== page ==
April 06, 2020
This webinar provided an overview on how to identify, justify and apply research methods. Areas explored focused on where students struggle, and the reasons why such struggle exist.
The point here is that students want to select a method before they know the research problem, existing studies of relevance, and the wider literature in the field. Contrary to this however, the research methods typically should be derived from such existing studies of relevance. And building on something that is still unknown is obviously tricky.
The research method lends itself to you! There is actually not much need to spent much time on this end. It will come naturally to you. Or at least it will be doing so if your work through the related research so to identify existing studies of relevance to the problem.
Therefore, the first thing that students should focus on is to get a better understanding about what is the exact research problem. And where this is still very much unknown, then getting a clear understanding about the issue at hand should be the first quest. Everything else will naturally fall from there (or contrary, might fall apart once being misguided on the research problem or issue at hand). For those struggling on the problem end, take a look here, here, here, and here.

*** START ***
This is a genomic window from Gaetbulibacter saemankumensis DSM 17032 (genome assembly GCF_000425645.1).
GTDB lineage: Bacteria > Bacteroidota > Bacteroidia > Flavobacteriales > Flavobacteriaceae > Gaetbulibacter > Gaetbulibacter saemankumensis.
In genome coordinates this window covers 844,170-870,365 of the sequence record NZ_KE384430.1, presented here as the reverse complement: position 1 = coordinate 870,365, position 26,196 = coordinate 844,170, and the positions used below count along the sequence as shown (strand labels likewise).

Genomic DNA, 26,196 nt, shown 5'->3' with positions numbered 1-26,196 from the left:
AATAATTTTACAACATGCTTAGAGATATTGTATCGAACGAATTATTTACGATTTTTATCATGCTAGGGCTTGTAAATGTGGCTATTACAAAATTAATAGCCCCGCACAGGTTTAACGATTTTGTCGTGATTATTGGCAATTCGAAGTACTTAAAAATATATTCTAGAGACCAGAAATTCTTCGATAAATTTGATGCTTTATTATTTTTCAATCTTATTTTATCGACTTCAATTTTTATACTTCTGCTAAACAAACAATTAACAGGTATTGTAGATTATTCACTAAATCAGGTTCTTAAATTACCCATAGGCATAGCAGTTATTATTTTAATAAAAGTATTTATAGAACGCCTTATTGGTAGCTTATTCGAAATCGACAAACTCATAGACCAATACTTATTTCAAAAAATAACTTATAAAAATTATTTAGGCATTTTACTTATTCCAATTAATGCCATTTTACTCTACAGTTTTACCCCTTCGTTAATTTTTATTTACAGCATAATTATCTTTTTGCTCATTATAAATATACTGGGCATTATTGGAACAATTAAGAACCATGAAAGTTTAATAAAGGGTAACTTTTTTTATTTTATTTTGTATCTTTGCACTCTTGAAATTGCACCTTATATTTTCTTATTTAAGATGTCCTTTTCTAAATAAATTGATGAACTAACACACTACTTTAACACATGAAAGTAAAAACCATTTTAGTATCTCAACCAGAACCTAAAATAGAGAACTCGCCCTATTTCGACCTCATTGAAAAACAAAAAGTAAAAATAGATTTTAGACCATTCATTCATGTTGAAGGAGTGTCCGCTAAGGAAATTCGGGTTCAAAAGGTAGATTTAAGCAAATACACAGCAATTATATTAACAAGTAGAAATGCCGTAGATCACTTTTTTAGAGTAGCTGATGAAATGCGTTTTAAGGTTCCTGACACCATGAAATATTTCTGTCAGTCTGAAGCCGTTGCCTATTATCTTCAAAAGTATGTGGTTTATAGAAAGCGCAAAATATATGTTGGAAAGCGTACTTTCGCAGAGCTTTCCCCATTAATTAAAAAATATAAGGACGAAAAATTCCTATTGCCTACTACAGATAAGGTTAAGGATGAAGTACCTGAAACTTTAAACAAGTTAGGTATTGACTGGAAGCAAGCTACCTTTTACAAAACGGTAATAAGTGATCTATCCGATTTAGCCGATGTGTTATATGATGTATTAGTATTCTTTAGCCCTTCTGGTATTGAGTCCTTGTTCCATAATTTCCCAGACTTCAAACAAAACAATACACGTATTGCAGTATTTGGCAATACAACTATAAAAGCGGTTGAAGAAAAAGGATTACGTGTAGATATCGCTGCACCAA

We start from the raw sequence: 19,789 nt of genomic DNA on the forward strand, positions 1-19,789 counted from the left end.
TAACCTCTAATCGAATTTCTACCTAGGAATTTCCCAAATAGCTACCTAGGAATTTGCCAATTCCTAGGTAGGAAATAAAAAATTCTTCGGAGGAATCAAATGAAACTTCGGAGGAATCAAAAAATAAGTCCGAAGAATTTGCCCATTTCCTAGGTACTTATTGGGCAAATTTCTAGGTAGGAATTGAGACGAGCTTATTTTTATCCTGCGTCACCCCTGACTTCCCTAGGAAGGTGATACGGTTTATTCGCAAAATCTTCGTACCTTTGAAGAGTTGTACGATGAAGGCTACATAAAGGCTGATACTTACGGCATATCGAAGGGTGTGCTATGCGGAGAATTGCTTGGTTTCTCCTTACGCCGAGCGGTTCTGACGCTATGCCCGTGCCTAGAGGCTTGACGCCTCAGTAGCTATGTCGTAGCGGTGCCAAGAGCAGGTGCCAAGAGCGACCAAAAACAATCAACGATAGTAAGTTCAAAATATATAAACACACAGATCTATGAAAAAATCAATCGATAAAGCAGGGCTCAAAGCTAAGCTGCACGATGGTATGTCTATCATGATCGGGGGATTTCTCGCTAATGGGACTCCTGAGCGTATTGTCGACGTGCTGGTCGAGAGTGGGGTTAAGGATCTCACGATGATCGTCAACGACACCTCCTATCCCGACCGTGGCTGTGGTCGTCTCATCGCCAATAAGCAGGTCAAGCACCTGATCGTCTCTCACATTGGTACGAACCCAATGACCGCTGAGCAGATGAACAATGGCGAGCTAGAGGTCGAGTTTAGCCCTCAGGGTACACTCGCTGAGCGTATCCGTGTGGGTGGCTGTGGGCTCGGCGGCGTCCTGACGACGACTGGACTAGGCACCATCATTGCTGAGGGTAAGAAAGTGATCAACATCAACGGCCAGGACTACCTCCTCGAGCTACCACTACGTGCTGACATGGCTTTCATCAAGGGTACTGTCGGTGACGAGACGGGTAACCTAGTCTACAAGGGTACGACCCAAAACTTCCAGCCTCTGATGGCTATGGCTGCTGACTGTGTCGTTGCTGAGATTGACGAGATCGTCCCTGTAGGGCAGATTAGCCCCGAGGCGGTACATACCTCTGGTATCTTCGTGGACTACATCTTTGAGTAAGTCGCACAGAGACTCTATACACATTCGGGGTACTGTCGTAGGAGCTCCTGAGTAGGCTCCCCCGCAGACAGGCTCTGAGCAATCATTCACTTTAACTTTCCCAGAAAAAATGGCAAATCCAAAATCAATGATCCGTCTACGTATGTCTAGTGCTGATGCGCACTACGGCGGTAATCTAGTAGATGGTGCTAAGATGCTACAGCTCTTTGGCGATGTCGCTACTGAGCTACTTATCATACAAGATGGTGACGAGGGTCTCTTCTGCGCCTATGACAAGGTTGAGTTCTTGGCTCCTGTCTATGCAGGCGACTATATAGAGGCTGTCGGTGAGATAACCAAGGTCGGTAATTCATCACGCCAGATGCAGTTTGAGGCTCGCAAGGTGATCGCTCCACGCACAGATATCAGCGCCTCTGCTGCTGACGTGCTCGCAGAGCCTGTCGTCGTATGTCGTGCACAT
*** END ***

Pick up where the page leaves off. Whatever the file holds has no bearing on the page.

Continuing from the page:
Another point that was discussed through the webinar is the non-linearity of research, and as discussed here. While the thesis is presenting the research in a linear manner, this does not mean that the research has been carried out in that sequence. This is not like a business project that is executed as initially planned. This is – first and foremost – and educational project. And this includes, amongst others, to learn about the application of different methods, or applying the same method differently over time, as the research progresses.
Such a gradual approach then also has the advantage to build on initial research findings and consider these for the further shaping of the research undertakings, as well as allowing for a more focused further consultation of the literature. In this regards the webinar then also looked at using mirroring techniques so to support such a gradual approach and so to assure that all ends are addressed and inform each other.
A recording of the webinar as well as the full slide set is available to registered users here. To those that have some follow up questions, be welcome to post them at the Webinar’s Message Board and we will get back to you.